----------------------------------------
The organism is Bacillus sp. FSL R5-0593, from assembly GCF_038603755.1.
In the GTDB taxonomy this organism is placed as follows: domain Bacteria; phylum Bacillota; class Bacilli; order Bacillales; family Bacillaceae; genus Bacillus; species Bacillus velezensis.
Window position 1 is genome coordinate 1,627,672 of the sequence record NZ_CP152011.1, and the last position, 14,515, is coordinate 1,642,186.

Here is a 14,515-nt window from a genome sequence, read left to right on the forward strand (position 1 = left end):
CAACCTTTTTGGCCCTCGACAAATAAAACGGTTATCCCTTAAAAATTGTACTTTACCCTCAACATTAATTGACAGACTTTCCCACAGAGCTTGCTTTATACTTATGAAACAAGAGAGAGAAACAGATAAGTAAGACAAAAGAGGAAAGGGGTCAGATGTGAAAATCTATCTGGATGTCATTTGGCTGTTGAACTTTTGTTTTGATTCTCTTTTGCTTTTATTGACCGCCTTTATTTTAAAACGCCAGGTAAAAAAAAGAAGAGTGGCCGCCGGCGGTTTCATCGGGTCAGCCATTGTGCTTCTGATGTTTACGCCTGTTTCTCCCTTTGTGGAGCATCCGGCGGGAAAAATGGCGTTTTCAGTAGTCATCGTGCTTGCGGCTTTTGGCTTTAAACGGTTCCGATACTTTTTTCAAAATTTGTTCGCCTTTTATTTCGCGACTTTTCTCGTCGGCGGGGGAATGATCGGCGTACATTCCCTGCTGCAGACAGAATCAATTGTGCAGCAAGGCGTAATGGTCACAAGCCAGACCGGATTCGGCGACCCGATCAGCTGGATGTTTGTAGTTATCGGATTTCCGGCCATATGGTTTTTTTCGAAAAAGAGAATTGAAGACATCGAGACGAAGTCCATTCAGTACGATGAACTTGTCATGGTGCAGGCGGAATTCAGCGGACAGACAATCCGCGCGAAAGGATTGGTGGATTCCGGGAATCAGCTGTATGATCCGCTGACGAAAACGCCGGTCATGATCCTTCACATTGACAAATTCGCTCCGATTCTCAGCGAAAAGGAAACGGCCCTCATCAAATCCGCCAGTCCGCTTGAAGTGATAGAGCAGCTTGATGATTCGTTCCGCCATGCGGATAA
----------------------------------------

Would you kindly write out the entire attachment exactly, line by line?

The organism is Bacillus sp. FSL R5-0593, from assembly GCF_038603755.1.
In the GTDB taxonomy this organism is placed as follows: domain Bacteria; phylum Bacillota; class Bacilli; order Bacillales; family Bacillaceae; genus Bacillus; species Bacillus velezensis.
Window position 1 is genome coordinate 1,627,672 of the sequence record NZ_CP152011.1, and the last position, 14,515, is coordinate 1,642,186.

Here is a 14,515-nt window from a genome sequence, read left to right on the forward strand (position 1 = left end):
CAACCTTTTTGGCCCTCGACAAATAAAACGGTTATCCCTTAAAAATTGTACTTTACCCTCAACATTAATTGACAGACTTTCCCACAGAGCTTGCTTTATACTTATGAAACAAGAGAGAGAAACAGATAAGTAAGACAAAAGAGGAAAGGGGTCAGATGTGAAAATCTATCTGGATGTCATTTGGCTGTTGAACTTTTGTTTTGATTCTCTTTTGCTTTTATTGACCGCCTTTATTTTAAAACGCCAGGTAAAAAAAAGAAGAGTGGCCGCCGGCGGTTTCATCGGGTCAGCCATTGTGCTTCTGATGTTTACGCCTGTTTCTCCCTTTGTGGAGCATCCGGCGGGAAAAATGGCGTTTTCAGTAGTCATCGTGCTTGCGGCTTTTGGCTTTAAACGGTTCCGATACTTTTTTCAAAATTTGTTCGCCTTTTATTTCGCGACTTTTCTCGTCGGCGGGGGAATGATCGGCGTACATTCCCTGCTGCAGACAGAATCAATTGTGCAGCAAGGCGTAATGGTCACAAGCCAGACCGGATTCGGCGACCCGATCAGCTGGATGTTTGTAGTTATCGGATTTCCGGCCATATGGTTTTTTTCGAAAAAGAGAATTGAAGACATCGAGACGAAGTCCATTCAGTACGATGAACTTGTCATGGTGCAGGCGGAATTCAGCGGACAGACAATCCGCGCGAAAGGATTGGTGGATTCCGGGAATCAGCTGTATGATCCGCTGACGAAAACGCCGGTCATGATCCTTCACATTGACAAATTCGCTCCGATTCTCAGCGAAAAGGAAACGGCCCTCATCAAATCCGCCAGTCCGCTTGAAGTGATAGAGCAGCTTGATGATTCGTTCCGCCATGCGGATAA